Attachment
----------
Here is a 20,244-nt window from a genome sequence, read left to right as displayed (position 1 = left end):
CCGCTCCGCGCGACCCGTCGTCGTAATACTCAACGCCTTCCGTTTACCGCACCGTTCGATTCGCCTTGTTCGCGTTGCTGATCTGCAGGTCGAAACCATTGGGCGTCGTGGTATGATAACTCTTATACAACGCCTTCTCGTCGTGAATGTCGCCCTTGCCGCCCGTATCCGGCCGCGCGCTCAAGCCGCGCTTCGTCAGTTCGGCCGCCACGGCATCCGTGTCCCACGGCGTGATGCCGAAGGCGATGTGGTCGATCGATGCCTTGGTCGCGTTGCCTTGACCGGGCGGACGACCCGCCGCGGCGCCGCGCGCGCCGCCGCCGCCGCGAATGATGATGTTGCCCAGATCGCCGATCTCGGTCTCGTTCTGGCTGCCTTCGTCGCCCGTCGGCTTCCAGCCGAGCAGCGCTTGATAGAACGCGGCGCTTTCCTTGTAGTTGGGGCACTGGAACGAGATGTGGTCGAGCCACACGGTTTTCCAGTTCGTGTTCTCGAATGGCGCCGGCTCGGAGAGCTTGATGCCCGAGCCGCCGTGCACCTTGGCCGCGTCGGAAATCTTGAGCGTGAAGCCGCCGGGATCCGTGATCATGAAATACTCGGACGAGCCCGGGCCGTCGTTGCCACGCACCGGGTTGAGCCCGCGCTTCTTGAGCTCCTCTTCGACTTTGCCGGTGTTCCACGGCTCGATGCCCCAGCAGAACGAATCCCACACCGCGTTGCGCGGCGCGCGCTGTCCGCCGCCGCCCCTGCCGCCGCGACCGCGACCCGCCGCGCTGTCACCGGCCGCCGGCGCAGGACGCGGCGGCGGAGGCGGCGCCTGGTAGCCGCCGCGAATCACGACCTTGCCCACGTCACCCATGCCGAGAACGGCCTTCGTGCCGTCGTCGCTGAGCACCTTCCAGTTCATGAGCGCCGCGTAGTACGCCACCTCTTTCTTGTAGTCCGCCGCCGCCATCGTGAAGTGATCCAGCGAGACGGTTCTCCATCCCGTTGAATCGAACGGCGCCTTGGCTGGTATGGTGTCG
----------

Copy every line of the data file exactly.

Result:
Here is a 20,244-nt window from a genome sequence, read left to right as displayed (position 1 = left end):
CCGCTCCGCGCGACCCGTCGTCGTAATACTCAACGCCTTCCGTTTACCGCACCGTTCGATTCGCCTTGTTCGCGTTGCTGATCTGCAGGTCGAAACCATTGGGCGTCGTGGTATGATAACTCTTATACAACGCCTTCTCGTCGTGAATGTCGCCCTTGCCGCCCGTATCCGGCCGCGCGCTCAAGCCGCGCTTCGTCAGTTCGGCCGCCACGGCATCCGTGTCCCACGGCGTGATGCCGAAGGCGATGTGGTCGATCGATGCCTTGGTCGCGTTGCCTTGACCGGGCGGACGACCCGCCGCGGCGCCGCGCGCGCCGCCGCCGCCGCGAATGATGATGTTGCCCAGATCGCCGATCTCGGTCTCGTTCTGGCTGCCTTCGTCGCCCGTCGGCTTCCAGCCGAGCAGCGCTTGATAGAACGCGGCGCTTTCCTTGTAGTTGGGGCACTGGAACGAGATGTGGTCGAGCCACACGGTTTTCCAGTTCGTGTTCTCGAATGGCGCCGGCTCGGAGAGCTTGATGCCCGAGCCGCCGTGCACCTTGGCCGCGTCGGAAATCTTGAGCGTGAAGCCGCCGGGATCCGTGATCATGAAATACTCGGACGAGCCCGGGCCGTCGTTGCCACGCACCGGGTTGAGCCCGCGCTTCTTGAGCTCCTCTTCGACTTTGCCGGTGTTCCACGGCTCGATGCCCCAGCAGAACGAATCCCACACCGCGTTGCGCGGCGCGCGCTGTCCGCCGCCGCCCCTGCCGCCGCGACCGCGACCCGCCGCGCTGTCACCGGCCGCCGGCGCAGGACGCGGCGGCGGAGGCGGCGCCTGGTAGCCGCCGCGAATCACGACCTTGCCCACGTCACCCATGCCGAGAACGGCCTTCGTGCCGTCGTCGCTGAGCACCTTCCAGTTCATGAGCGCCGCGTAGTACGCCACCTCTTTCTTGTAGTCCGCCGCCGCCATCGTGAAGTGATCCAGCGAGACGGTTCTCCATCCCGTTGAATCGAACGGCGCCTTGGCTGGTATGGTGTCG